'X' is not the only track on the album to feature a South African artist or rap verses in the Zulu language. Rapper Yugen Blakrok (on fifth track 'Opps' alongside Vince Staples), Babes Wodumo (on eleventh track 'Redemption' also featuring Zacari), and Svaja (on the twelfth track 'Seasons' alongside rappers Mozzy and Reason) all are South African artists. The album features verses in Zulu; a language spoken widely in Southern Africa. The heritage and culture of African nations, and their shared experiences, both the good and the harrowing ones, form a major part of the album.
Black Panther soundtrack attempts to do more than just create a soundscape for the movie; it's a tribute to the struggles that Africans face in their everyday lives. On 'Seasons', Mozzy and Reason fire verses about growing up in the hood. They recount their experiences of living in underrepresented, violent and forgotten slums, and embrace their past while breaking down the systemic suppression of their people (Trapped in the system, traffickin' drugs/Modern-day slavery, African thugs/We go to war for this African blood/When I put nig**s on, it was all out of love).
Kendrick Lamar brings forward a line-up of fast rising artists like Khalid and Swae Lee on the track 'The Ways' (based on the character of Nakia played by Lupita Nyong'o). The super laid-back and smooth-flowing R&B track is dominated by Khalid's inviting vocals and Swae Lee's unrepentant swagger. Twenty-year-old Jorja Smith, Californian four-piece rap group SOB x RBE, and Anderson .Paak are other upcoming artists who find a place on the record. There are big names too, like The Weeknd on the track 'Pray For Me', and Travis Scott on 'Big Shot'.
The Weeknd and Lamar collaboration is eerily similar to their earlier combined effort on Starboy; with bass-heavy production and an infectious underlining groove. Lamar preaches loyalty and sacrifice while The Weeknd takes up the role of a despondent hero. But, one track that elevates the record to whole another level is the third official single 'King's Dead'.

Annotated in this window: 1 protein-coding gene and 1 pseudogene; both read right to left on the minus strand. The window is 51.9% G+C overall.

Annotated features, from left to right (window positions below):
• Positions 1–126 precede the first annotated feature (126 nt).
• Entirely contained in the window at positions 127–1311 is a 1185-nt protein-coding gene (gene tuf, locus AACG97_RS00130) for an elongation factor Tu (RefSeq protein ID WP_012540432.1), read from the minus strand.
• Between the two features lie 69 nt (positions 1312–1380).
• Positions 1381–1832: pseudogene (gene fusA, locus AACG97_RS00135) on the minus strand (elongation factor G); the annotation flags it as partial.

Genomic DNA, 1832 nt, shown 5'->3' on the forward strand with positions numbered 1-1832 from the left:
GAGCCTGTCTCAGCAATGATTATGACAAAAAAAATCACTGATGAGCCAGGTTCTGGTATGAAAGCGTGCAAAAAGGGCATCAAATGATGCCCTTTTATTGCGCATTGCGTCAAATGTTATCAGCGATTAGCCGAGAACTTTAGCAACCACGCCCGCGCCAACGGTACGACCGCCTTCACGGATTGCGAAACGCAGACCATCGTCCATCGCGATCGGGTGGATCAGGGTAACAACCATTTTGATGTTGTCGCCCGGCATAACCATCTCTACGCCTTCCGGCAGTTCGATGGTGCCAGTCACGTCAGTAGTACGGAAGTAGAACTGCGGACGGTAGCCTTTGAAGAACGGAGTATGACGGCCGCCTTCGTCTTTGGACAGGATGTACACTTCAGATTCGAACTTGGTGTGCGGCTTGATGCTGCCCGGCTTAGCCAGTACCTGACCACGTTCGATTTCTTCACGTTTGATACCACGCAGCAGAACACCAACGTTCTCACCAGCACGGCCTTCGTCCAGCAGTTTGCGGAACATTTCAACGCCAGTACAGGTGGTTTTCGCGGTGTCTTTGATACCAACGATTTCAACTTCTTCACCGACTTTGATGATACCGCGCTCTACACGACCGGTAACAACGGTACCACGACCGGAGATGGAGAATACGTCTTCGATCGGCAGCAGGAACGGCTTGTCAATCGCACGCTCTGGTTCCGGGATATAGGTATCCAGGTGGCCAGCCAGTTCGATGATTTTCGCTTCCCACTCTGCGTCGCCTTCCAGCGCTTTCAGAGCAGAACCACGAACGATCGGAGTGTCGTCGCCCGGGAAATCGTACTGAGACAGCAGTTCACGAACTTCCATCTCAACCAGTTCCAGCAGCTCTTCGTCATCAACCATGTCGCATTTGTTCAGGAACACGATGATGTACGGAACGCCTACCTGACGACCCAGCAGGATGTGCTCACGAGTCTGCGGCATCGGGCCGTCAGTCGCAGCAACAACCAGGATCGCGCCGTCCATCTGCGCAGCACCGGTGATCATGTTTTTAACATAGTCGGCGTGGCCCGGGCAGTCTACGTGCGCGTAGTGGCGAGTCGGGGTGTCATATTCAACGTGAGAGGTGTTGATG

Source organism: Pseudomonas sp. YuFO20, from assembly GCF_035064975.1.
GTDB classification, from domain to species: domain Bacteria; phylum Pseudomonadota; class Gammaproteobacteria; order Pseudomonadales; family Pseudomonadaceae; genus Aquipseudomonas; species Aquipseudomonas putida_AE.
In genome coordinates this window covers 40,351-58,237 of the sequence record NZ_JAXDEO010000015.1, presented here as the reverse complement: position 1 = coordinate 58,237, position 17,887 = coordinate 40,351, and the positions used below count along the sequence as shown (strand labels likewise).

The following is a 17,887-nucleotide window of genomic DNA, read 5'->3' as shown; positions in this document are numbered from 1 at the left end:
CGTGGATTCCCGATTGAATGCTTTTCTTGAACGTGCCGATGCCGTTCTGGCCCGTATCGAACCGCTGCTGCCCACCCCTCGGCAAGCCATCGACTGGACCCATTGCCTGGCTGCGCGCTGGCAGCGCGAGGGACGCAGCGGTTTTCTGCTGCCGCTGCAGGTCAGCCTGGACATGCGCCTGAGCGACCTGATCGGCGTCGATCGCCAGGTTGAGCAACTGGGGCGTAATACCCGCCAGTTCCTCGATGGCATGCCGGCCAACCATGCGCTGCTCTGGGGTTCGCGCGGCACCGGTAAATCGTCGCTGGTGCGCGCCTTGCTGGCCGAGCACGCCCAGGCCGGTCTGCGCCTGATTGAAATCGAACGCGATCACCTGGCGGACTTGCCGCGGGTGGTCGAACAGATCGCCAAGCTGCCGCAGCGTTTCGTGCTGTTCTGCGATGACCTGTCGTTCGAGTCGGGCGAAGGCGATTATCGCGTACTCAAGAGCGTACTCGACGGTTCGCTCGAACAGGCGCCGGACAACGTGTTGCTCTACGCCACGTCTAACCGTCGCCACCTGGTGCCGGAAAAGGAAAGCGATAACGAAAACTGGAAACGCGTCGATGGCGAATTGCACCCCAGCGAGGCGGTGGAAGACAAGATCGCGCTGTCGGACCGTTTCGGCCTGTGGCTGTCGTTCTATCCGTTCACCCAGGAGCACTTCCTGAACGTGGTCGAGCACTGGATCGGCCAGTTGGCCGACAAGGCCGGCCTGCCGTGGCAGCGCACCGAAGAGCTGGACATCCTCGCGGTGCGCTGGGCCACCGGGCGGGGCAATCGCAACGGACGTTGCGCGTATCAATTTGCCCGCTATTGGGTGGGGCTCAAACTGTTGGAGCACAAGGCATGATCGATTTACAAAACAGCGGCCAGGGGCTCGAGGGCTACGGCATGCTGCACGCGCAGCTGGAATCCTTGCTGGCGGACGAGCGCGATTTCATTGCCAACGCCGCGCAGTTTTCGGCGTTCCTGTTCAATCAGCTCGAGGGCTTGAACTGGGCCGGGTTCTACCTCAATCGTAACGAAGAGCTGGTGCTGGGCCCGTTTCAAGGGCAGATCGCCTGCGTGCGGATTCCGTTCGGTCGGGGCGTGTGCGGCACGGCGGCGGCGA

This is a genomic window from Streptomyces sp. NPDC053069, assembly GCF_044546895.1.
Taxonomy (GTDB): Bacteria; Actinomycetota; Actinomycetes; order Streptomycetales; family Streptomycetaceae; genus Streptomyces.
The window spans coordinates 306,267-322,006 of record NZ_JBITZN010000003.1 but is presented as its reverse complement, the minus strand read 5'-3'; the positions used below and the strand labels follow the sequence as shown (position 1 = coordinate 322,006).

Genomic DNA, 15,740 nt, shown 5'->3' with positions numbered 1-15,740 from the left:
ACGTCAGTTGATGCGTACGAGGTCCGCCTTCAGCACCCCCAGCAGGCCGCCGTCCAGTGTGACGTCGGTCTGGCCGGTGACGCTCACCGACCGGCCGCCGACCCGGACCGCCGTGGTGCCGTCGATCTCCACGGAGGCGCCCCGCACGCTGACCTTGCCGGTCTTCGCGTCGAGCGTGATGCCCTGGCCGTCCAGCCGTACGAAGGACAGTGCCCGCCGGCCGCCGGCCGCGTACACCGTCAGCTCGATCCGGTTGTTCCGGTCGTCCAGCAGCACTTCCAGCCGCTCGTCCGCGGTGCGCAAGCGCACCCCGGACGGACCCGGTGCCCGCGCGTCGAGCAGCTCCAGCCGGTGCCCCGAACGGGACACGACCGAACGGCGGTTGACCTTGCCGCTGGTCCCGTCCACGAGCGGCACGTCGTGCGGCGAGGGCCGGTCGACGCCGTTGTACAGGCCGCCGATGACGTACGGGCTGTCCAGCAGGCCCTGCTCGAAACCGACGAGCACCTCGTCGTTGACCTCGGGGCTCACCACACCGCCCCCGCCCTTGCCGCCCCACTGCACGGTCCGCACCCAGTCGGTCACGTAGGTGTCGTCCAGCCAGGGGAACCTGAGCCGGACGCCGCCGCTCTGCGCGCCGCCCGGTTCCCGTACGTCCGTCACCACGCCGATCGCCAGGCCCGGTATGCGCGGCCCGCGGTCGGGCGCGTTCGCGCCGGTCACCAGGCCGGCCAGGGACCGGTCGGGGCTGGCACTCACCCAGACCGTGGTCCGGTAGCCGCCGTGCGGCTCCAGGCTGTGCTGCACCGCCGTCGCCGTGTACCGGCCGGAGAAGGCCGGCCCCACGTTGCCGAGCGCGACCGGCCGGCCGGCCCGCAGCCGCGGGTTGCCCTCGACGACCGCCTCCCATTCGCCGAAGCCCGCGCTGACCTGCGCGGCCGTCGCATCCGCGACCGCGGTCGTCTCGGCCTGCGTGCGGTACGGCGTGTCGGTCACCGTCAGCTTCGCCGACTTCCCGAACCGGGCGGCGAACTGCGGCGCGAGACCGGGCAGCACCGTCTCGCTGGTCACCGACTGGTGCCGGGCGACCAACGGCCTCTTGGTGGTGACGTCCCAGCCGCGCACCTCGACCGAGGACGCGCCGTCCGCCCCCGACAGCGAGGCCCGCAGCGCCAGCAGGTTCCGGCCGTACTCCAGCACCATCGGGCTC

Black Panther's arch nemesis, Erik Killmonger, finds a space on the last verse of this track, and it's the best one by Kendrick on the entire album. The track carries with it an in-your-face feeling of pompousness, frivolousness, and absolute disregard. Jay Rock, Future and James Blake star alongside Kendrick, and each bring their own unique touch to the song. While Future delivers a facetious chorus that will leave you in splits, Jay Rock declares his intentions of destroying anyone who stands in his way. Kendrick effortlessly places himself into the mind of an antagonist like Killmonger, delivering a scathing and a destructive final verse.
It almost seems as if he is looking at the fictional African nation of Wakanda through the eyes of a colonial exploiter.
"F**k integrity, f**k your pedigree, f**k your feelings, f**k your culture
F**k your moral, f**k your family, f**k your tribe
F**k your land, f**k your children, f**k your wives
Who am I? Not your father, not your brother
Not your reason, not your future
Not your comfort, not your reverence, not your glory
Not your heaven, not your angel, not your spirit
Not your message, not your freedom
Not your people, not your neighbor
Not your baby, not your equal
Not the title y'all want me under
All hail King Killmonger"
The historical context is important because African Americans have come a long way. Does the existence of a Marvel superhero movie like Black Panther mean that black people are free of prejudices and hatred? No. But it gives them a voice; a thriving representation, and a space to call their own.
Kendrick Lamar, throughout his career, has been the voice of the voiceless. At a time when African nations have been called a "sh**hole" by the leader of the free-world, Black Panther is a bold statement, and the soundtrack is a shotgun blast that'll ring in the ears of its listeners for years to come.
Published Date: Feb 14, 2018 16:54 PM | Updated Date: Feb 15, 2018 00:06 AM